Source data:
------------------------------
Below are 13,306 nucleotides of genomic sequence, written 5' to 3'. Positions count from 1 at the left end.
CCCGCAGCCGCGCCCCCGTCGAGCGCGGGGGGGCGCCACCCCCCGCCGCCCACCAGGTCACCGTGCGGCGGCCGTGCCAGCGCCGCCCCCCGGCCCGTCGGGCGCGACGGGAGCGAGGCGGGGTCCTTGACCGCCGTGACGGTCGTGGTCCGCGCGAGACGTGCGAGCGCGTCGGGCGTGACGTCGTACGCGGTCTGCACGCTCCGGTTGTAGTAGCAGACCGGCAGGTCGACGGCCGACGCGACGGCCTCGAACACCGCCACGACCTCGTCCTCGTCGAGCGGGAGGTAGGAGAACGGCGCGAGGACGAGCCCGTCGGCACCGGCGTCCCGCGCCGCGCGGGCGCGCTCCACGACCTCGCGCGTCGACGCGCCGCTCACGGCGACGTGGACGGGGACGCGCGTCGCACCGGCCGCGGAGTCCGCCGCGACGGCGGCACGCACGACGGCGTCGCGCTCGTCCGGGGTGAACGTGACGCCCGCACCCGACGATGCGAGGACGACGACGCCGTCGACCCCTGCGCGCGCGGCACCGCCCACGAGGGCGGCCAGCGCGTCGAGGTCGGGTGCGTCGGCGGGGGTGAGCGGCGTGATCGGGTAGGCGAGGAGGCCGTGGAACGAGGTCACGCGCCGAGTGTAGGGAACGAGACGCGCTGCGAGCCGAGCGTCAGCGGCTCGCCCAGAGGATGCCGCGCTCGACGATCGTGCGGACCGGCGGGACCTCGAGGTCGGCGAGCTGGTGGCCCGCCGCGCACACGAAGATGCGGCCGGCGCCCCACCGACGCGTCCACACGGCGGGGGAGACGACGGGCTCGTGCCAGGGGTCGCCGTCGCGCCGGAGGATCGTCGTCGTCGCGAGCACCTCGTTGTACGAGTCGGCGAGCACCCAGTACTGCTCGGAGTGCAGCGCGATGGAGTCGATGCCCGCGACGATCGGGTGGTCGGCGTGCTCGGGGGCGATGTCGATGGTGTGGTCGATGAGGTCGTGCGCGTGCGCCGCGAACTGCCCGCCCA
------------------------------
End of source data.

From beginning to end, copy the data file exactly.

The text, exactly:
Below are 13,306 nucleotides of genomic sequence, written 5' to 3'. Positions count from 1 at the left end.
CCCGCAGCCGCGCCCCCGTCGAGCGCGGGGGGGCGCCACCCCCCGCCGCCCACCAGGTCACCGTGCGGCGGCCGTGCCAGCGCCGCCCCCCGGCCCGTCGGGCGCGACGGGAGCGAGGCGGGGTCCTTGACCGCCGTGACGGTCGTGGTCCGCGCGAGACGTGCGAGCGCGTCGGGCGTGACGTCGTACGCGGTCTGCACGCTCCGGTTGTAGTAGCAGACCGGCAGGTCGACGGCCGACGCGACGGCCTCGAACACCGCCACGACCTCGTCCTCGTCGAGCGGGAGGTAGGAGAACGGCGCGAGGACGAGCCCGTCGGCACCGGCGTCCCGCGCCGCGCGGGCGCGCTCCACGACCTCGCGCGTCGACGCGCCGCTCACGGCGACGTGGACGGGGACGCGCGTCGCACCGGCCGCGGAGTCCGCCGCGACGGCGGCACGCACGACGGCGTCGCGCTCGTCCGGGGTGAACGTGACGCCCGCACCCGACGATGCGAGGACGACGACGCCGTCGACCCCTGCGCGCGCGGCACCGCCCACGAGGGCGGCCAGCGCGTCGAGGTCGGGTGCGTCGGCGGGGGTGAGCGGCGTGATCGGGTAGGCGAGGAGGCCGTGGAACGAGGTCACGCGCCGAGTGTAGGGAACGAGACGCGCTGCGAGCCGAGCGTCAGCGGCTCGCCCAGAGGATGCCGCGCTCGACGATCGTGCGGACCGGCGGGACCTCGAGGTCGGCGAGCTGGTGGCCCGCCGCGCACACGAAGATGCGGCCGGCGCCCCACCGACGCGTCCACACGGCGGGGGAGACGACGGGCTCGTGCCAGGGGTCGCCGTCGCGCCGGAGGATCGTCGTCGTCGCGAGCACCTCGTTGTACGAGTCGGCGAGCACCCAGTACTGCTCGGAGTGCAGCGCGATGGAGTCGATGCCCGCGACGATCGGGTGGTCGGCGTGCTCGGGGGCGATGTCGATGGTGTGGTCGATGAGGTCGTGCGCGTGCGCCGCGAACTGCCCGCCCA